Druuna’s gown from Lewis’ illusion is an obvious highlight, and is even featured on the cover of the book. It accentuates her body’s natural form, framing her head with vibrant frills and revealing much of her back, echoing her movement by way of a train. Back turned to the viewer, Druuna appears to rest her face in her hands, striking a contrapposto pose as she gazes out to the ruined landscape, the sight seemingly weakening her. She is perhaps the only bit of life left in this decaying place, the vibrant red colour, frilled straps, and plunging neckline contrasting a vitality against her crumbled surroundings. 

Further on in the book, when Druuna is taken captive by Lornah, the fashion takes a curious turn. Druuna is clothed in a simple white garment, perhaps in reference to her innocence (or at the very least ignorance) of the situation she finds herself in. Gall, Rohko, Bugh, Lornah, and the rest of the community, have no definitive style of clothing aside from the unifying factor of “old stuff”. Cowboy attire, plate armor, and simple shawls are worn by the populous. Unlike the citizen of The City in Morbus Gravis, these people seem far worse off, hailing from a more primitive era, their dress being evocative of peasants.

Speaking in regards to his work on western comics, specifically depicting the attire of Indian tribes, Serpieri stated, “I try to get as close as possible to the truth.”(Serpieri 2020). Serpieri goes on to elaborate on the specifics of different peoples’ attire and hairstyles, how they changed with time and circumstance, as well as how he has taken great care in building, or adapting, them into his comic books. While the garments displayed in Creatura aren’t solely built from North American Indian fare, this revelation does highlight how much care and research has gone into each and every character’s attire. This attention to detail is spurred not just from necessity, but from a genuine love and appreciation of culture.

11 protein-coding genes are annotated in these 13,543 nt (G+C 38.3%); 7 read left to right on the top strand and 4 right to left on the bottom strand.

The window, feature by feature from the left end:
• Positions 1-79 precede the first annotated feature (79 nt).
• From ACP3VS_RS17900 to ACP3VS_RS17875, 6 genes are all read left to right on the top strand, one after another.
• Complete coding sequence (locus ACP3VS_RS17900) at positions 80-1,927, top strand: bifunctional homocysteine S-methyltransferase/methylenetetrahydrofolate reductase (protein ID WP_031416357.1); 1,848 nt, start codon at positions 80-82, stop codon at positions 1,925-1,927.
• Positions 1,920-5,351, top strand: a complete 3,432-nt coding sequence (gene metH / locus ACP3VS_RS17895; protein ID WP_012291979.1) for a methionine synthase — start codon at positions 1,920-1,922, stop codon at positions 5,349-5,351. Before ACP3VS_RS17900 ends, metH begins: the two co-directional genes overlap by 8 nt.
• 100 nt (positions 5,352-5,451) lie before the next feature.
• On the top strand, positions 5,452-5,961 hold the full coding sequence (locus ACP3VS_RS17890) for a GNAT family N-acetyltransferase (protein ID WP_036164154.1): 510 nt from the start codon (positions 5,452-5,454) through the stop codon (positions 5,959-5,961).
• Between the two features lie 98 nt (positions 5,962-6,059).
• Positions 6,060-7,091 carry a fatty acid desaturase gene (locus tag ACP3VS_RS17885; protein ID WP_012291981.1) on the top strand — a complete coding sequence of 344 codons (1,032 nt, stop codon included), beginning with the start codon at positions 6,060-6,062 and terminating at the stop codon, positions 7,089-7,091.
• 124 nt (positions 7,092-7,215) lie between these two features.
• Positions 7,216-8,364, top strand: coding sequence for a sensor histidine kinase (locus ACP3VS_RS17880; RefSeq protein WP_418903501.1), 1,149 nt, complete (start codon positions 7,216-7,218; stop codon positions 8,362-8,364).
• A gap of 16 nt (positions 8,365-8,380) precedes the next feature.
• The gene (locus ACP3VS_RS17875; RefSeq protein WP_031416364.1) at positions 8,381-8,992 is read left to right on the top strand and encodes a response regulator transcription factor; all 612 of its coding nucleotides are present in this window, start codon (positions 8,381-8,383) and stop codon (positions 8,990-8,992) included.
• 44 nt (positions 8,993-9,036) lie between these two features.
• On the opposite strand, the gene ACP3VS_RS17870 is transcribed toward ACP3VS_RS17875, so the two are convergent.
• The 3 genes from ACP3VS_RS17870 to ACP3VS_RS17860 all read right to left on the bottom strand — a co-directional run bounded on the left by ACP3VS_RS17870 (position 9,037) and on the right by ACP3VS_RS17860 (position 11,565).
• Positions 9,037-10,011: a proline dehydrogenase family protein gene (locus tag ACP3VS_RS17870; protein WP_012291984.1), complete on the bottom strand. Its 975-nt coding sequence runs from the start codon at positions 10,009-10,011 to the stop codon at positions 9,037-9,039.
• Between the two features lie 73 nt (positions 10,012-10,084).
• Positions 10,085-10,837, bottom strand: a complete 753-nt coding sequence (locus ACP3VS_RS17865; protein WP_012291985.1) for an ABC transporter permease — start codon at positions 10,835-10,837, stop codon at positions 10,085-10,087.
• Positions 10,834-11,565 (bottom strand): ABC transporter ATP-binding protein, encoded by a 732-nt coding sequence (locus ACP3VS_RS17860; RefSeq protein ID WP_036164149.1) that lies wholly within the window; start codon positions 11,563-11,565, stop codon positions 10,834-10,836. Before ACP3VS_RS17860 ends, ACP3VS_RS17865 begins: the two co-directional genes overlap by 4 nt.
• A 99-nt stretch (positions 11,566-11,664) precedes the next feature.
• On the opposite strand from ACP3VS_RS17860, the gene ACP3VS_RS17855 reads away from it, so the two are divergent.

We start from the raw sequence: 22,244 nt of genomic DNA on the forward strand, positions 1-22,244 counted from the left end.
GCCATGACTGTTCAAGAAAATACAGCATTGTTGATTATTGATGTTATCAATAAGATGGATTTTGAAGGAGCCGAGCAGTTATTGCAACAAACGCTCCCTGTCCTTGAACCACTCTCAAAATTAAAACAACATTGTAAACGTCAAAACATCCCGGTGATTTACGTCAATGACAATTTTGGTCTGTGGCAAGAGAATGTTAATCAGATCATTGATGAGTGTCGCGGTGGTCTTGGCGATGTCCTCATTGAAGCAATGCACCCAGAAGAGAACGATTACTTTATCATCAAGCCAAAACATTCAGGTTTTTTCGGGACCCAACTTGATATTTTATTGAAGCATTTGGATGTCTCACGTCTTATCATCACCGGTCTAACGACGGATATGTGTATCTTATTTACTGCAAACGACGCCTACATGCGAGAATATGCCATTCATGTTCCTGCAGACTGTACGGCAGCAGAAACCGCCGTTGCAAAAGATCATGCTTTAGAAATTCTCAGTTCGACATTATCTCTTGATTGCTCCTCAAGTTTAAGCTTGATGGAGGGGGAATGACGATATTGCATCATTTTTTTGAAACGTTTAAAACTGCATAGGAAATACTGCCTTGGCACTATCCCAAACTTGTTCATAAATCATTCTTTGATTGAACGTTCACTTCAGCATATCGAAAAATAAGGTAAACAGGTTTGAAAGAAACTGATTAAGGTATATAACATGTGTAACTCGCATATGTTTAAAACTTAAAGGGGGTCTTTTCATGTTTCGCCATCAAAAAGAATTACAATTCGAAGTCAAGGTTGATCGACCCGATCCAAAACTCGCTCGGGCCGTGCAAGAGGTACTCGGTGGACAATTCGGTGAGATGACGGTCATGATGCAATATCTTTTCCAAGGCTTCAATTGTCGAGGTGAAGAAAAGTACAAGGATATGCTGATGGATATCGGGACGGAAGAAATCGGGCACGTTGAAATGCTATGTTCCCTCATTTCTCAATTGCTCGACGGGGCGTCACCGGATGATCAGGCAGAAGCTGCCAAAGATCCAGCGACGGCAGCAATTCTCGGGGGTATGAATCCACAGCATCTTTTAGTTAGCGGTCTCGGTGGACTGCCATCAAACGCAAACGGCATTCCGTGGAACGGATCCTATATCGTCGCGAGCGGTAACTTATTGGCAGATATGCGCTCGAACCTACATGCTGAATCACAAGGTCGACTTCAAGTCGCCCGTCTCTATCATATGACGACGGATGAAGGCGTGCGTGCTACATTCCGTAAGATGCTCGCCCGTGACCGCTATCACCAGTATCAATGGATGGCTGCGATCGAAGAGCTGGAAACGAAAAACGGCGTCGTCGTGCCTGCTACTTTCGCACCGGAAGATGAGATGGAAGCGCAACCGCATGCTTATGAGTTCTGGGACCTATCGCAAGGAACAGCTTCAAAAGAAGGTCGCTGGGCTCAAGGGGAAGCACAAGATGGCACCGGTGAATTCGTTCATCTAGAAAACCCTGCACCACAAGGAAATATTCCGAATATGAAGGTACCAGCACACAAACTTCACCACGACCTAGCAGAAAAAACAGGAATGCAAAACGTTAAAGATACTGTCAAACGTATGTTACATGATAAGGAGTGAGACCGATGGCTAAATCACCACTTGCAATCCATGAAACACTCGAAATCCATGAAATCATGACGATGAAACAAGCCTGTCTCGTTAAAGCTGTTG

In the context of the attire seen in Creatura, the collection of garments plays well into the dreamlike existence of The City in an increasingly temporal state. This is something Druuna reflects upon after being separated from Lewis in the dream world, discerning that time does not exist in the continuum she had once thought. The village then, and the people populating it, are perhaps a manifestation of this conundrum. Out of time and out of place, how the men and women of The City are bound to Druuna is thought-provoking, and a curious hint to the author’s mind state. Serpieri revealed that when first conceptualizing Morbus Gravis, Druuna “had the body of a Native American.” (Serpieri 1993). His fascination with the western genre and Indian culture is well documented, and Creatura is perhaps the premier example of this fascination bleeding into the science fiction universe of Druuna. It’s no surprise then that Creatura is also the introduction of Doc – a vessel by which Serpieri is able to explore his own inspirations, processes, fears, and mind. In Druuna X, Serpieri revealed:

I must say that I like to go as far as I can in search of my own fantasies. I like to work that way. To maintain a certain honesty, I look deep within myself, into my fears, my anxieties, all the way to my fantasies. I think this is a leftover from the time I used to be a painter. I used to paint what I felt. This could be considered an overly ridged attitude, but I did not want to gloss things over. As I said earlier, in the ‘80’s I drew westerns. But I drew them the way I saw them, with the obvious compromise to the literary western stereotype: gunfights, stampedes, the perennial cowboy, all the Hollywood archetypes. Images that show up again in popular literature and finally, in comic books. With this science fiction series, I wanted to go way down into my inner self and discover my dreams, my nightmares and my hidden phobias.

Serpieri 1993